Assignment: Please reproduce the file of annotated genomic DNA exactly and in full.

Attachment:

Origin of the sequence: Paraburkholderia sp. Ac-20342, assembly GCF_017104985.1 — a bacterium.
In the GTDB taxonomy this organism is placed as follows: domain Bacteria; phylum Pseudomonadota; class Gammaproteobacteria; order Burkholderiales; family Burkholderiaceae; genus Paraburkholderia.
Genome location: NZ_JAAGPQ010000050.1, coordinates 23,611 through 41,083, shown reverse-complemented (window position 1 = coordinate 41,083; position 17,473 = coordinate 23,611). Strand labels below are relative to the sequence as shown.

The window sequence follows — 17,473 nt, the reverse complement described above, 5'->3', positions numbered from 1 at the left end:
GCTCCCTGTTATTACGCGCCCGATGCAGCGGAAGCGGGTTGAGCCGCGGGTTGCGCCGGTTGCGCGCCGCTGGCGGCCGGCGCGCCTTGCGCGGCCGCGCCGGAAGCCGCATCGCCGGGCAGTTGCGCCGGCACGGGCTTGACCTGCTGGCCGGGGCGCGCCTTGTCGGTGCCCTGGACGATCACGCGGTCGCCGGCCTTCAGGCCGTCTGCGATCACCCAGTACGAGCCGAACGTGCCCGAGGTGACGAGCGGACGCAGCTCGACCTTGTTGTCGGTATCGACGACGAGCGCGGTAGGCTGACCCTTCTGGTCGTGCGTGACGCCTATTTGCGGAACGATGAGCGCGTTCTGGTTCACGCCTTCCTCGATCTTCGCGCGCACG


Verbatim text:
Origin of the sequence: Paraburkholderia sp. Ac-20342, assembly GCF_017104985.1 — a bacterium.
In the GTDB taxonomy this organism is placed as follows: domain Bacteria; phylum Pseudomonadota; class Gammaproteobacteria; order Burkholderiales; family Burkholderiaceae; genus Paraburkholderia.
Genome location: NZ_JAAGPQ010000050.1, coordinates 23,611 through 41,083, shown reverse-complemented (window position 1 = coordinate 41,083; position 17,473 = coordinate 23,611). Strand labels below are relative to the sequence as shown.

The window sequence follows — 17,473 nt, the reverse complement described above, 5'->3', positions numbered from 1 at the left end:
GCTCCCTGTTATTACGCGCCCGATGCAGCGGAAGCGGGTTGAGCCGCGGGTTGCGCCGGTTGCGCGCCGCTGGCGGCCGGCGCGCCTTGCGCGGCCGCGCCGGAAGCCGCATCGCCGGGCAGTTGCGCCGGCACGGGCTTGACCTGCTGGCCGGGGCGCGCCTTGTCGGTGCCCTGGACGATCACGCGGTCGCCGGCCTTCAGGCCGTCTGCGATCACCCAGTACGAGCCGAACGTGCCCGAGGTGACGAGCGGACGCAGCTCGACCTTGTTGTCGGTATCGACGACGAGCGCGGTAGGCTGACCCTTCTGGTCGTGCGTGACGCCTATTTGCGGAACGATGAGCGCGTTCTGGTTCACGCCTTCCTCGATCTTCGCGCGCACG